Newtown, CT – September 13, 2013
The fight between the medical industrial complex and the innovators is now in full swing – Several studies this week highlighted the manner in which the medical industrial complex feeds itself and the growing reactions of payers to counter the naturally bad fee-for-service incentives. First, the spotlight was on ED visit use and the associated fees charged. Unsurprisingly, much like with DRGs, there has been a consistent shift to higher intensity. As a result, Medicare is considering doing away with the tiers and using a flat rate for all ED visits. Of course, the feeders are crying foul, not least of which is IHC complaining that, as a result of such a policy, ED visits might not be able to use bioengineered skin substitutes to treat diabetic skin…which would result in greater diabetic amputations (seriously folks, that's the argument of the pigs at the trough!!). A second study looks at the continued high rate of admissions to the ED and back into the hospitals post-discharge. Kocher and colleagues identify a high rate of these visits related, but in the past not directly linked to the index hospitalization. We have called these Potentially Avoidable Complications for some time and often highlighted the opportunity for cost reduction and quality improvement they represent. One would think that in an era of "accountable care organizations" there would be heightened awareness of and need to reduce these unnecessary ED visits but we have to remember that only a fraction of these health systems are in real "ACO" arrangements. The rest are still chained to FFS/volume-based payments. Contrast these organizations with the more nimble ones that are getting ready to play in the new market.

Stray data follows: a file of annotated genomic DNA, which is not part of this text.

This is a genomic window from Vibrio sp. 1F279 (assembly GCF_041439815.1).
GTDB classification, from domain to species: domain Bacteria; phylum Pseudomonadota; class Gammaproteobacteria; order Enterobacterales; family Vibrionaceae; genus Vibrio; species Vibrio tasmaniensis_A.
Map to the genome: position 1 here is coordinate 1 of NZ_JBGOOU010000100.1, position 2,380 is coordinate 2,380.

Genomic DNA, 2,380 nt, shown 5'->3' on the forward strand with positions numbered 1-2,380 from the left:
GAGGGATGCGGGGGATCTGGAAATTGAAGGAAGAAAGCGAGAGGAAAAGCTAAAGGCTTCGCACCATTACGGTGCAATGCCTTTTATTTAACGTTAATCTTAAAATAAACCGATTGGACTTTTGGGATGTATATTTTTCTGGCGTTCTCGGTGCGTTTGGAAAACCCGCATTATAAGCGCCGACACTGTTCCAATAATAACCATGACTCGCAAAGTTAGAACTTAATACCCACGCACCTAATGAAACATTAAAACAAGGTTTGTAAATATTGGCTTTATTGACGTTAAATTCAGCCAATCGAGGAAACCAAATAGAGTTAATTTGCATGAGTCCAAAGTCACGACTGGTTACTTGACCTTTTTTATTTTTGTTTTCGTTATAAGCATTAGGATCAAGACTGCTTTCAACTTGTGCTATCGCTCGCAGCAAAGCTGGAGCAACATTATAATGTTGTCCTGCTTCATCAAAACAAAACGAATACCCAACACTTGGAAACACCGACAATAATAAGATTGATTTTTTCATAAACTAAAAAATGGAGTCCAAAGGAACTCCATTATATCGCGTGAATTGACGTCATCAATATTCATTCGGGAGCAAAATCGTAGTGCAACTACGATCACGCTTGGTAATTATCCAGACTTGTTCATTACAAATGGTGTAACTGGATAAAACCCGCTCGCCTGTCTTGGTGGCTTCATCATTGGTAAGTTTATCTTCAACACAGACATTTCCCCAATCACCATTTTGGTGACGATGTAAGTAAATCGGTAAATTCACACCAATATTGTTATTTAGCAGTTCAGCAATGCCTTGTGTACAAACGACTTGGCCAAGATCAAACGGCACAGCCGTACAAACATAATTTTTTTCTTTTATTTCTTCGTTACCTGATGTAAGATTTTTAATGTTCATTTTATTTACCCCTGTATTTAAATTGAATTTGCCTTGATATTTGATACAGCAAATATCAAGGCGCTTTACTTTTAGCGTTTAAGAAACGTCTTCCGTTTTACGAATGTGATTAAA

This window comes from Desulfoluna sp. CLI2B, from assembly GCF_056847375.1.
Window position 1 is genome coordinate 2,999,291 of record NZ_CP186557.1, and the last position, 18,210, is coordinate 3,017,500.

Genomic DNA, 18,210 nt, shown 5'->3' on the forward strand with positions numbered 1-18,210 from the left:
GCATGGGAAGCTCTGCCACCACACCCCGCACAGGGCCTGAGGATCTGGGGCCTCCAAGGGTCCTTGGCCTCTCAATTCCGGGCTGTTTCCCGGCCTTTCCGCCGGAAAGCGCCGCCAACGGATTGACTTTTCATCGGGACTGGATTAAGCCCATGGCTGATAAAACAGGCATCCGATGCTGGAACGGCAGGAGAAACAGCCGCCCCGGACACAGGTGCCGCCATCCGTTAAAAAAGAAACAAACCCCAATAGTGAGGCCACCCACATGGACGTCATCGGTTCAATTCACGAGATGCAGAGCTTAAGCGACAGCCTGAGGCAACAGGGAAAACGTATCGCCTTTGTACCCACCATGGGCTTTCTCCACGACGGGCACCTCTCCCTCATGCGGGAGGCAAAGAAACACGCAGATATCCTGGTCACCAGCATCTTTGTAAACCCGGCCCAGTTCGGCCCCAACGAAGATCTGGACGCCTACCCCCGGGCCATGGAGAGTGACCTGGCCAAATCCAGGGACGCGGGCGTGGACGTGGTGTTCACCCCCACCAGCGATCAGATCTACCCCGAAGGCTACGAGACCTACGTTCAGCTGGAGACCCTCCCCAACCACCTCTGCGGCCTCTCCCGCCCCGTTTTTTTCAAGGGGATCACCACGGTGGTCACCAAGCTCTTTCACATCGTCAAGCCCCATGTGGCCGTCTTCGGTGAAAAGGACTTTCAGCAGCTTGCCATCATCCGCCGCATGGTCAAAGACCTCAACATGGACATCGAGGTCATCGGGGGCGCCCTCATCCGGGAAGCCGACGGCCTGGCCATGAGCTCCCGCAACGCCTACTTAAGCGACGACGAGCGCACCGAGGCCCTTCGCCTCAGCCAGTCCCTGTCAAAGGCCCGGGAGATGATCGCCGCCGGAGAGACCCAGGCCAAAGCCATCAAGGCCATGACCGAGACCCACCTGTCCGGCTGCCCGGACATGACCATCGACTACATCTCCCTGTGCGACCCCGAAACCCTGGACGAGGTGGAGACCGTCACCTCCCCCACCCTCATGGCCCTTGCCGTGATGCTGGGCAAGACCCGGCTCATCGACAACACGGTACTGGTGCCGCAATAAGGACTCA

What this means to you – A study by Meredith Rosenthal of small independent practices in Rhode Island participating in a Medical Home pilot shows that these practices can, in fact, reengineer care to reduce ED visits and ambulatory care sensitive hospitalizations. For practices like those in bundled payment arrangements, the difference between past costs (including hospitalizations and ED visits) accrues to them. They benefit from better patient management in the same way the patient does. And they can do it without the encumbrances of the large health care organizations. Some larger organizations are also realizing that being nimble and focusing on high value services is the new market reality. Orthopedic practices have started to band together to offer a bundled price to employers. The signal from CalPERS, WalMart and others is crystal clear but not everyone is hearing it. As more providers and payers enter into these bundled arrangements, important legal questions have arisen. Our past work attempted to answer many, and a new report published by RWJF provides very clear and important guides on how to structure these payment arrangements. The contrast between the banding of ortho practices to offer bundles (including post-discharge warrantees), small practices adapting to reduce unnecessary ED visits, and the medical-industrial complex that balks at any reduction in the depth of the trough couldn't be more striking. The latter better get ready for lean times, because the trough is shrinking, and rightfully so.